The example_biochem treats the genome as a discrete representation of two variables each with precision, or five, digits each. The two random_functions map these variables onto a two dimensional phenome. We hard code the biochem properties to reflect this, as illustrated in Listing 6.

      size_t
      example_biochem::genome_base() const
      {
        return 10;
      }
      size_t
      example_biochem::genome_size() const
      {
        return 2*precision;
      }
      size_t
      example_biochem::phenome_size() const
      {
        return 2;
      }
      double
      example_biochem::p_select() const
      {
        return 0.9;
      }
Listing 6

Note that we're sticking with the selection probability of 0.9 that we used in our original model.

The constructor simply initialises the two random_functions with the required number of nodes.

      example_biochem::example_biochem(
         size_t nodes) : f1_(nodes), f2_(nodes)
      {
      }

As you no doubt recall, the develop member function is responsible for mapping from the genome to the phenome and our example does so using the make_x and make_y member functions to create the two variables we need for the random_functions from the genome. (See Listing 7.)

      void
      example_biochem::develop(
         const genome_type &genome,
         phenome_type &phenome) const
      {
        if(genome.size()!=genome_size())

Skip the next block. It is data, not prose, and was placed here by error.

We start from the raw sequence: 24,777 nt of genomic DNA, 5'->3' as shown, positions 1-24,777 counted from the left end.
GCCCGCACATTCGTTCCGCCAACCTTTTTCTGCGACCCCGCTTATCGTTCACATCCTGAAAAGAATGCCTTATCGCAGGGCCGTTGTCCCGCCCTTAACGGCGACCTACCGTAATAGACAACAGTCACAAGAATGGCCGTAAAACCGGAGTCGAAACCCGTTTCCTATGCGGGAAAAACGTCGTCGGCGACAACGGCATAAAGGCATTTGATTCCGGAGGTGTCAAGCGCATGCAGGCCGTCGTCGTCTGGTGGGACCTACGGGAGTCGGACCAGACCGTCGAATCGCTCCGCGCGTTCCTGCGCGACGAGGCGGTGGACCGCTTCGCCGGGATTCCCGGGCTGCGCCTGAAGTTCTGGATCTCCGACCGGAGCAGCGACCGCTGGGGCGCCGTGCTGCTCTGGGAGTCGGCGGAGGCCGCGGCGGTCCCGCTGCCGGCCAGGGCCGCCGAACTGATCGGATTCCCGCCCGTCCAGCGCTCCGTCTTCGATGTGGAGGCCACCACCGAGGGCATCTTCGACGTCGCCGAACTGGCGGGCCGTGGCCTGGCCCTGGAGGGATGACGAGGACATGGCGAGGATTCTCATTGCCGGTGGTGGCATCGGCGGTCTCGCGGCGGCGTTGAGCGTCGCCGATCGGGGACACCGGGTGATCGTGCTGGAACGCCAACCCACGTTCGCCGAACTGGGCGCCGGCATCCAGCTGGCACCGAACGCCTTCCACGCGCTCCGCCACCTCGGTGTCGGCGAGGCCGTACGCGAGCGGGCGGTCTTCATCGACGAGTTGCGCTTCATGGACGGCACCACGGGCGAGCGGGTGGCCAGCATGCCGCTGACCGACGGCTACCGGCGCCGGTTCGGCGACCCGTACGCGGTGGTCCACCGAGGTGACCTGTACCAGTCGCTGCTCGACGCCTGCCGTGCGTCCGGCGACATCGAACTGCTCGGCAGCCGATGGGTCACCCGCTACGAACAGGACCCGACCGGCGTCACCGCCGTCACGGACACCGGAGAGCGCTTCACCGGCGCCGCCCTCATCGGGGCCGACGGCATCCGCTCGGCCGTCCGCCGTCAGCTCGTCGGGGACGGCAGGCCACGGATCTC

throw std::logic_error("");
        phenome.resize(phenome_size());
        double x = make_x(genome);
        double y = make_y(genome);
        phenome[0] = f1_(x, y);
        phenome[1] = f2_(x, y);
      }
Listing 7

The make_x and make_y member functions themselves simply forward to the make_var member function with each of the two precision digit halves of the genome (Listing 8).

      double
      example_biochem::make_x(
         const genome_type &genome) const
      {
        if(genome.size()!=genome_size())
           throw std::invalid_argument("");
        return make_var(genome.begin(),
           genome.begin()+precision);
      }
      double
      example_biochem::make_y(
         const genome_type &genome) const
      {
        if(genome.size()!=genome_size())
           throw std::invalid_argument("");
        return make_var(genome.begin()+precision,
           genome.end());
      }
Listing 8

The make_var function maps an iterator range to a variable between zero and one. It does this by treating the elements in the range as progressively smaller digits, dividing the multiplying factor by the genome_base at each step to accomplish this.

      double
      example_biochem::make_var(
         genome_type::const_iterator first,
         genome_type::const_iterator last) const
      {
        double var = 0.0;
        double mult = 1.0;
        while(first!=last)
        {
          mult /= double(genome_base());
          var += *first++ * mult;
        }
        return var;
      }
Listing 9

Since we're using base 10, this is equivalent to simply putting a decimal point at the start of the sequence of digits. The elements 1, 2, 3, 4 and 5 would therefore map to 0.12345.